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Old 08-16-2013, 07:45 PM
 
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A 'Mast Year' for Acorns? That's Nuts!

I am starting to see a few acorns on the ground - Northeast. A few years ago it was a bumper crop (mast year). Maybe we will have another one this year.
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Old 08-17-2013, 03:50 AM
 
Location: Swiftwater, PA
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Quote:
Originally Posted by Yuptag View Post
A 'Mast Year' for Acorns? That's Nuts!

I am starting to see a few acorns on the ground - Northeast. A few years ago it was a bumper crop (mast year). Maybe we will have another one this year.

I live about six miles from my parents house. Sometimes they will have a bumper crop of acorns and we have no acorns or the other way around. Just a few miles can make a difference. Sometimes I think our trees are recovering from poor conditions the previous year?

Besides weather; I think there are many other factors. If your area was hit with a gypsy moth infestation; your trees could be weak and cut production of nuts. There are other pest that could also play a roll. If we have too many squirrels; they will eat nuts, seeds, and fruit long before it ripens. Possibly acid rain and smog could also be a factor?

I just don't think any meteorologist can paint one universal picture - just because he had an acorn in his back yard. I think that it is more complicated. But, if you generalize and not localize; he could be right?
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Old 08-17-2013, 10:07 PM
 
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Originally Posted by fisheye View Post
I live about six miles from my parents house. Sometimes they will have a bumper crop of acorns and we have no acorns or the other way around. Just a few miles can make a difference. Sometimes I think our trees are recovering from poor conditions the previous year?

Besides weather; I think there are many other factors. If your area was hit with a gypsy moth infestation; your trees could be weak and cut production of nuts. There are other pest that could also play a roll. If we have too many squirrels; they will eat nuts, seeds, and fruit long before it ripens. Possibly acid rain and smog could also be a factor?

I just don't think any meteorologist can paint one universal picture - just because he had an acorn in his back yard. I think that it is more complicated. But, if you generalize and not localize; he could be right?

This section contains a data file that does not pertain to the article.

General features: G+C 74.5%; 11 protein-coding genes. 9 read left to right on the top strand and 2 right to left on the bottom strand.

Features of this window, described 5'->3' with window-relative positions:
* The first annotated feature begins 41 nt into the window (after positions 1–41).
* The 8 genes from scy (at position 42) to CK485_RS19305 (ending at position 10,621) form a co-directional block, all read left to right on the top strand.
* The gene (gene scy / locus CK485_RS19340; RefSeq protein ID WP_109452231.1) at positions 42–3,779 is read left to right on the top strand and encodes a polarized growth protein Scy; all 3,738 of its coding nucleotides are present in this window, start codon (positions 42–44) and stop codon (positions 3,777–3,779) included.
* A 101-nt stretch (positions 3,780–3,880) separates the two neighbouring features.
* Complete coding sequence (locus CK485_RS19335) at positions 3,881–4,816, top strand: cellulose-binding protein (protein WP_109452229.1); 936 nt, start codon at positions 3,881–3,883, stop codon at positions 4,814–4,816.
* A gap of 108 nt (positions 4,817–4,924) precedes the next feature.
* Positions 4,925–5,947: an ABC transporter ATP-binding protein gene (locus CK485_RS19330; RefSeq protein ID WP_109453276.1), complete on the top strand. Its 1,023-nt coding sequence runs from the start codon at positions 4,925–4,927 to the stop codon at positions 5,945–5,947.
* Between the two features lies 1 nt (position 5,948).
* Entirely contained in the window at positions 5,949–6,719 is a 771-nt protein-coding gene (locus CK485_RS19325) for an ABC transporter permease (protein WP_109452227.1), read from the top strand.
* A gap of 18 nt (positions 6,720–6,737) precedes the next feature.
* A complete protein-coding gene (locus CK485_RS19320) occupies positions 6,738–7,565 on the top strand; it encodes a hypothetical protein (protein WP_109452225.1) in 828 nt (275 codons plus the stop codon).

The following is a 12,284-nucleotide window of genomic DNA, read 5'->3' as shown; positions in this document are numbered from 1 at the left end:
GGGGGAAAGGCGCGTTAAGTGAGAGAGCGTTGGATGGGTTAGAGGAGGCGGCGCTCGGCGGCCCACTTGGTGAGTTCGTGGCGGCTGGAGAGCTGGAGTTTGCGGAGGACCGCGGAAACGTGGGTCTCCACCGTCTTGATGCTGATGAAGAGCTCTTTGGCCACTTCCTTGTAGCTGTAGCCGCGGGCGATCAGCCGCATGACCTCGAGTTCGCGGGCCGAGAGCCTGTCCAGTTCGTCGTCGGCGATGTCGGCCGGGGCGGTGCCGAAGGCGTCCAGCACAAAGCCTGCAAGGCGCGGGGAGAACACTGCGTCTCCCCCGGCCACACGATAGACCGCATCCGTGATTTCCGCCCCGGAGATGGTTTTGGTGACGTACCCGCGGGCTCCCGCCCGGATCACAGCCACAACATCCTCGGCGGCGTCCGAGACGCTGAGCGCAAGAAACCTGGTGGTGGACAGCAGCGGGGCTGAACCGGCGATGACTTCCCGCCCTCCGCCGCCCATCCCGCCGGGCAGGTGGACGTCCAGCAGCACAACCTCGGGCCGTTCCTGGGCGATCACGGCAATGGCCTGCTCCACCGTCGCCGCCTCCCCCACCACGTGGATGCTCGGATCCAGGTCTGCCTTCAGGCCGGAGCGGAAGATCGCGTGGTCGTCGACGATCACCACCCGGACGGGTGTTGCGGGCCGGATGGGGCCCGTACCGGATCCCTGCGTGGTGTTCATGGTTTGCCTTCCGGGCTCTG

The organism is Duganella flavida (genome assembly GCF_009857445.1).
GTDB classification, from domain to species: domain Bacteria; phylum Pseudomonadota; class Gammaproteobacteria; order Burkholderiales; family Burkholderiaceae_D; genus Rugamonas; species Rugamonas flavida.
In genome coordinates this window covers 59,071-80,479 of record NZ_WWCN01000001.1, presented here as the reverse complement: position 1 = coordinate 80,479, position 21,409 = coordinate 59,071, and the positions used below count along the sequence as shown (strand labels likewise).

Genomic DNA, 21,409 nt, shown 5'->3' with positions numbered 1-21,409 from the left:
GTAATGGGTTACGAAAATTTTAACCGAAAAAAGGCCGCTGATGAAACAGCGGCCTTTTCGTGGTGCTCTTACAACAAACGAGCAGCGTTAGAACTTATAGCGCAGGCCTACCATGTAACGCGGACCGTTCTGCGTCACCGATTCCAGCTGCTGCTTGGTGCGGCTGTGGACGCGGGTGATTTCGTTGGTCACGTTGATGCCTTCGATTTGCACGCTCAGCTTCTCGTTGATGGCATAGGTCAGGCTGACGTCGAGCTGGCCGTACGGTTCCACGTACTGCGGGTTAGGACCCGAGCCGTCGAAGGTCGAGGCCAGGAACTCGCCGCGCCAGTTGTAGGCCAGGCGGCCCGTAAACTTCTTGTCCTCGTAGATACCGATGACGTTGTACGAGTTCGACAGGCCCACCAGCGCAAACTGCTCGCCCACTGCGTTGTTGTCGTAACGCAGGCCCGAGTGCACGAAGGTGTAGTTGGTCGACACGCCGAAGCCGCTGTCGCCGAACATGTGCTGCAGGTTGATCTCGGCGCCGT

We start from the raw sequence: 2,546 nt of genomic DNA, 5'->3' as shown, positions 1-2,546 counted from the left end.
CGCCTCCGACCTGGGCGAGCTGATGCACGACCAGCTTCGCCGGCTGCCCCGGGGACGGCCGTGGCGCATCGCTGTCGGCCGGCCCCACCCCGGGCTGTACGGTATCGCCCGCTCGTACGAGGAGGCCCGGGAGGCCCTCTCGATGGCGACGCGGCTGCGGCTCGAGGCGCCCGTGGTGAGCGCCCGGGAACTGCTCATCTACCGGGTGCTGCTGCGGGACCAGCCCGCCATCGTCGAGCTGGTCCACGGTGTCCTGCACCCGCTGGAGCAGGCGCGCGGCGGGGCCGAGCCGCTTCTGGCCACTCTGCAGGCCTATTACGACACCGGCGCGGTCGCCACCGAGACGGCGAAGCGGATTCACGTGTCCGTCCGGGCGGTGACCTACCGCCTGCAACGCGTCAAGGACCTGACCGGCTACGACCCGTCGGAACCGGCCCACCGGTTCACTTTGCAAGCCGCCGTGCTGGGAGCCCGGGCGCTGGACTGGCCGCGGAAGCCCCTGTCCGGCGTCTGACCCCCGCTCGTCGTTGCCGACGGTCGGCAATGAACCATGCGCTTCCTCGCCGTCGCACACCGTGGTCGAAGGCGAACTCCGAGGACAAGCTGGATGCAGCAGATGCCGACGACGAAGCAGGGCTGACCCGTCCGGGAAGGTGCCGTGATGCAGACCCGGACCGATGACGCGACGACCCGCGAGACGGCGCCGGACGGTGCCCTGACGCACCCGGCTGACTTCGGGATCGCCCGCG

I have a huge oak tree. It doesn't seem old, just seems huge. A few years ago, we would fill several 5 gal buckets full of acorns; and you would fill one bucket and have to fill another. The roof was getting hit by acorns constantly, thus, thus, thud.

I took buckets of them to a park and spread them around. If I knew a pig farmer, I would have given it to them to make delicious Christmas ham.

I tried making acorn meal.
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Old 08-17-2013, 10:14 PM
 
Location: NW Indiana
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It looks like a pretty average year for acorns in my area. Same for black walnuts. Last year we had a severe drought and nut production was way down. I'm guessing next year we'll have bumper crops of acorns and walnuts.

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Old 08-18-2013, 06:36 PM
 
Location: Swiftwater, PA
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Originally Posted by Yuptag View Post
I have a huge oak tree. It doesn't seem old, just seems huge. A few years ago, we would fill several 5 gal buckets full of acorns; and you would fill one bucket and have to fill another. The roof was getting hit by acorns constantly, thus, thus, thud.

I took buckets of them to a park and spread them around. If I knew a pig farmer, I would have given it to them to make delicious Christmas ham.

I tried making acorn meal.
Next time you have a bumper crop; eat them yourself: Can People Eat Acorns? (with pictures)! Let us know how they taste? When I was younger; I tried raw acorns and would not do that again! It is a taste that you would not forget - you would have to be starving. But that article and others claim it can be done after you boil out the tannic acid.

I know that our wildlife and pigs love acorns - no accounting for taste. One hundred years ago, before the American Chestnut blight, many pig farmers would just let their pig forage for acorns and chestnuts.